News / Middle East

Egyptian Ambassador Expects Suspension of Emergency Rule

The Egyptian Embassy in Washington, DC
The Egyptian Embassy in Washington, DC
TEXT SIZE - +
Michael Bowman

Egypt’s ambassador to the United States says he expects emergency rule to be suspended in his country at some point while a military-led caretaker government prepares for presidential and parliamentary elections later this year. Sameh Shoukry spoke on U.S. television two days after President Hosni Mubarak resigned from office.

Meeting two demands of pro-democracy protesters, Egypt’s military dissolved parliament and suspended the country’s constitution, saying it will govern the country during a six-month transitional period.

Appearing on CBS’ Face The Nation program, Shoukry said he fully believes the military will hand over power to a democratically-elected government. He also predicted an end to emergency rule, but did not say when it might occur.

"We are living under extraordinary times. The Supreme Council has indicated its commitment to lifting the state of emergency, and I believe they will do so."

The ambassador was less optimistic about the likelihood of another demand being met: dissolving the existing military-backed Cabinet.

"The government has been requested to stay in a caretaker capacity. There are enormous challenges facing Egypt currently in terms of the security void that was created with the withdrawal of the police force, in addition to the economic conditions which are very difficult."

Shoukry echoed statements from Cairo stressing Egypt’s intention to honor foreign obligations, including the peace treaty with Israel.

Appearing on ABC’s This Week program, Israeli Defense Minister Ehud Barak expressed concerns about the ambitions of the Islamist Muslim Brotherhood in Egypt, but said the country does not appear to be at risk of falling into the hands of a radical theocracy.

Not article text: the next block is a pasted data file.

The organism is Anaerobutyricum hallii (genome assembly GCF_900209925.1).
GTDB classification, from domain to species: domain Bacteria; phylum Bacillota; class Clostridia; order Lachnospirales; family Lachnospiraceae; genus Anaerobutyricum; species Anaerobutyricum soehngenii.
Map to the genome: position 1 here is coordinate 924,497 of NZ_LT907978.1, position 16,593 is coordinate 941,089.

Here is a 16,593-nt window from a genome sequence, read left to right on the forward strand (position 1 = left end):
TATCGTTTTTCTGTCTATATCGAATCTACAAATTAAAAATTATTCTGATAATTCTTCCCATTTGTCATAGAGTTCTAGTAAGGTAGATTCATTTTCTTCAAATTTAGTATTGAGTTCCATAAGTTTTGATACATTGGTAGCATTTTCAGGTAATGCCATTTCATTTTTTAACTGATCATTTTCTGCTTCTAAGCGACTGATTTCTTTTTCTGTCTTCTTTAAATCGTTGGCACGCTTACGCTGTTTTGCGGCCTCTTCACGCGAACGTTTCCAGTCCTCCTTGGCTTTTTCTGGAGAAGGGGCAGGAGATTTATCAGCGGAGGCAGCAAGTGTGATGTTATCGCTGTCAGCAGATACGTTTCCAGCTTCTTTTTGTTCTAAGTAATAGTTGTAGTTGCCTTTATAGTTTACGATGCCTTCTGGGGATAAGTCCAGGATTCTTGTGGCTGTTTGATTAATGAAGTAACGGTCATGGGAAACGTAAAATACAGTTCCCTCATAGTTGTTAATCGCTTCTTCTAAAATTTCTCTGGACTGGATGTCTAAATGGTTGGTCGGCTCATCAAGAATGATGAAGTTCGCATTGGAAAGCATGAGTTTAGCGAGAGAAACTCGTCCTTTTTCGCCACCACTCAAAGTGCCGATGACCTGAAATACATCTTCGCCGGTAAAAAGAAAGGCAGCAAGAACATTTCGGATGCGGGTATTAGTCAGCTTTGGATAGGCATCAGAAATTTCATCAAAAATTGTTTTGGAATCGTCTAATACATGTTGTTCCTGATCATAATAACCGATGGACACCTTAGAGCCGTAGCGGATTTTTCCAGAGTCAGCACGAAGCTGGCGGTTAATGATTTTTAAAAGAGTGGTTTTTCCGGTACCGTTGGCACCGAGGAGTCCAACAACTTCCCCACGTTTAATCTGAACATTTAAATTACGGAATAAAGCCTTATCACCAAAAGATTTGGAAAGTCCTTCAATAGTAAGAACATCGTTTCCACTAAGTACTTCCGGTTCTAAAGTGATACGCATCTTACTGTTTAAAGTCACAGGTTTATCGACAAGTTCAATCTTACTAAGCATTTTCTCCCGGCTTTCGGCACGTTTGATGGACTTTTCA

"I think that the direction [of events in Egypt] is something which emerges very genuinely and in a spontaneous manner. It was not something that was organized by extremist groups of radical Muslim origins. I do not think that the relationship between Israel and Egypt is under any risk."

Events in Egypt have been closely watched in Washington, where President Barack Obama has repeatedly hailed popular demands for change in a nation long-allied with the United States.

Appearing on Face The Nation, Republican Senator John McCain of Arizona praised the Obama administration’s handling of rapidly-evolving events in Egypt, and expressed hope for the establishment of true representative democracy there.

"The best way to ensure that no extremist element hijacks this election is to have a free-and-fair election that is truly transparent, that brings in all the democratic forces and factors in Egypt into this process. And voter education has a lot to do with it."

McCain added that free and open societies will be "natural allies" of the United States.

NEW: Follow our Middle East reports on Twitter
and discuss them on our Facebook page.

You May Like

Multimedia Relatives of South Korean Ferry Victims Fire at Authorities

46 people are confirmed dead, but some 250 remain trapped inside sunken ferry More

War Legacy Haunts Vietnam, US Relations

$84 million project aims to clean up soil contaminated by Agent Orange More

Wikipedia Proves Useful for Tracking Flu

Technique gave better results than Center for Disease Control (CDC) and Google’s Flu Trends More

This forum has been closed.
Comments
     
There are no comments in this forum. Be first and add one

Featured Videos

Your JavaScript is turned off or you have an old version of Adobe's Flash Player. Get the latest Flash player.
Ukraine, Russia, United in Faith, Divided in Politicsi
X